a slow decay brought about by leaching acids and other
        chemicals.
        Says Reger: "The Heritage Health Index was conducted during one
        of the great waves of museum building and expansion in U.S.
        history. Yet the data shows that we still have a long way to go
        to provide safe facilities for collections, not just in museums,
        but in libraries, historical societies, and other collecting
        institutions. As trustees, government officials, and
        institutional leaders plan capital projects, we urge them to
        ensure that the basic needs of collections are addressed." Collections Vulnerable to Swift and Catastrophic Loss
        Emergencies are inevitable facts of life, from major disasters
        like Hurricane Katrina to more quotidian occurrences like
        leaking water pipes. Yet A Public Trust at Risk found that fully
        80% of American collecting institutions do not have an emergency
        plan with staff members trained to carry it out. Extrapolating
        from that statistic, Heritage Preservation estimates that more
        than 2.6 billion objects are at risk from disaster striking
        their home institutions.
        "The high percentage of museums, libraries, and other
        collections without an emergency preparedness plan is one of the
        surprises of this report, and a cause for alarm," says Reger.
        "Every collecting institution should have an emergency
        preparedness plan that includes its collections, and staff
        should be trained to implement the plan.
        "We know that in a disaster, after seeing to personal safety,
        shelter, and food, people turn to the things in life that they
        care about most-their family pictures, mementos, and prized
        possessions. In a similar way, public collections reflect the
        shared memories and aspirations of the nation, and must be
        guarded," he concludes. Staffing and Funding
        The survey found that 80% of institutions nationwide have no
        paid staff dedicated to collections care. Without trained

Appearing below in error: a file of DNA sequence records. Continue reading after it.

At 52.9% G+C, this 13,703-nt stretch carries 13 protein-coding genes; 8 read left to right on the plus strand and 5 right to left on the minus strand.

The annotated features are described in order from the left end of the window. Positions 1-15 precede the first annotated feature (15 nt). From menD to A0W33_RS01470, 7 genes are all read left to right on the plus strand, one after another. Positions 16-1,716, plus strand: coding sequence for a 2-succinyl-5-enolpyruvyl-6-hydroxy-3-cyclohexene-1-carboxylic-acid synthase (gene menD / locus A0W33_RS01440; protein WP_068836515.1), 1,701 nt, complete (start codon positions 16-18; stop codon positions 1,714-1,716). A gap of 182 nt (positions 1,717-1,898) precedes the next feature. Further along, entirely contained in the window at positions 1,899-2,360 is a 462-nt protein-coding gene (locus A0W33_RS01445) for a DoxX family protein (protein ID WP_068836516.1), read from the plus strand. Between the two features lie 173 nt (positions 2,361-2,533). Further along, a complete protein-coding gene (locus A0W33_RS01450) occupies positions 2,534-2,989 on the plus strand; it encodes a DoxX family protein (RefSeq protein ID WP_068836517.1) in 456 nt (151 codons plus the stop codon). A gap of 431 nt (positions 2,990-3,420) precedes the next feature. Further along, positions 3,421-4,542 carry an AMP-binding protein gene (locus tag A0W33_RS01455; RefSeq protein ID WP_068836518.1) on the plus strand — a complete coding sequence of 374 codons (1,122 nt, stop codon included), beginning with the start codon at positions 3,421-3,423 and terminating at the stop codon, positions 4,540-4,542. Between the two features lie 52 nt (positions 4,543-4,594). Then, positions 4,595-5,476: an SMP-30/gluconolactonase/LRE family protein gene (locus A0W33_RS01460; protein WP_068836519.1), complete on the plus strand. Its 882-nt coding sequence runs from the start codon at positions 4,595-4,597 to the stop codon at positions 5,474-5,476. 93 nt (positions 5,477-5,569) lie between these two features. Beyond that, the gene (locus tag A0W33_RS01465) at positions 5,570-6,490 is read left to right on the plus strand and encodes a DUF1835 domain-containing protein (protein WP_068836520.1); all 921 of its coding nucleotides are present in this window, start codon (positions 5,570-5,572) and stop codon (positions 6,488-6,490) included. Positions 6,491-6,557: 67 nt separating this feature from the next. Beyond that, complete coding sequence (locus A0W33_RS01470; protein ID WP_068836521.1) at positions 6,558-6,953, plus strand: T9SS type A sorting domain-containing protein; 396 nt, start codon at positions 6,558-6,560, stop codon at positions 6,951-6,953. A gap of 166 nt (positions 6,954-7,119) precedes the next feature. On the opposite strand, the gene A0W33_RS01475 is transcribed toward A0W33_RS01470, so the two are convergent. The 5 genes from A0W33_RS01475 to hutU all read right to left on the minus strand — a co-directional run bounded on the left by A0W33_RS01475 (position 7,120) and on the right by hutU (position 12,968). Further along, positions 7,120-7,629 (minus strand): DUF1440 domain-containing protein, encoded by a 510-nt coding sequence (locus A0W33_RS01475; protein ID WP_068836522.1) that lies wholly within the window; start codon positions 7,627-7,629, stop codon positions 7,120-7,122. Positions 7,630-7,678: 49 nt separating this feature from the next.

personnel, it is difficult to address many of problems
        identified by the survey.
        Many collecting institutions are not sure what is in their
        collections or what condition they are in. 70% of organizations
        nationwide do not have an up-to-date assessment of the condition
        of their collections.
        "Staffing need not remain the problem it is today. Not every
        collection requires a full-time professional conservator, but
        staff can be assigned and trained to oversee the basics of
        caring for holdings," concludes Chute.
        Underlying the pervasive problem of staffing--and, indeed, all
        the problems cited in the Heritage Health Index--is the report's
        finding that only 40% of organizations in the U.S. regularly
        allocate funds for care of their collections. This being the
        case, small problems can become expensive ones, for a dollar
        spent on a safe environment is repaid several times over by the
        money saved on conservation treatments.
        "Care of collections need not be a drain on resources.
        Conservation is a subject that can engage the public, encourage
        participation in an institution, and attract financial support,"
        says Chute of the IMLS. The Smithsonian American Art Museum
        discovered that its audience was curious about conservation
        through a series of surveys and focus groups. Now, when the
        museum reopens in Summer 2006, its Lunder Conservation Center
        will offer visitors a behind-the-scenes look at how art is
        conserved.
        Norris pointed out that while the survey's findings are
        alarming, significant progress has been made in the past twenty
        years, due in part to attention at the federal level and from
        several national foundations. "Had this survey been conducted in
        1984, the results would have shown an even worse situation." Methodology
        More than a hundred collections professionals helped to develop
        the Heritage Health Index, which was completed by the staff
        members of 3,370 museums, archives, historical societies,
        libraries, and scientific research organizations throughout the
        country. Responders ranged from small, regional collections,
        like the Hooker County Library in Nebraska, to the largest and
        most prestigious in the nation. These include the Smithsonian
        Institution's museums and centers, all the units of the National
        Archives and Records Administration (including presidential
        libraries), the Library of Congress, The New York Public
        Library, the American Museum of Natural History, the Harvard
        University Libraries and Art Museums, the Metropolitan Museum of
        Art, The J. Paul Getty Museum, the Museum of Modern Art, the Art
        Institute of Chicago, the University of California, Berkeley
        Libraries, and major National Park Service sites. The RMC
        Research Corporation of Portsmouth, New Hampshire, collected and
        tabulated data and consulted with Heritage Preservation on data
        analysis.
        "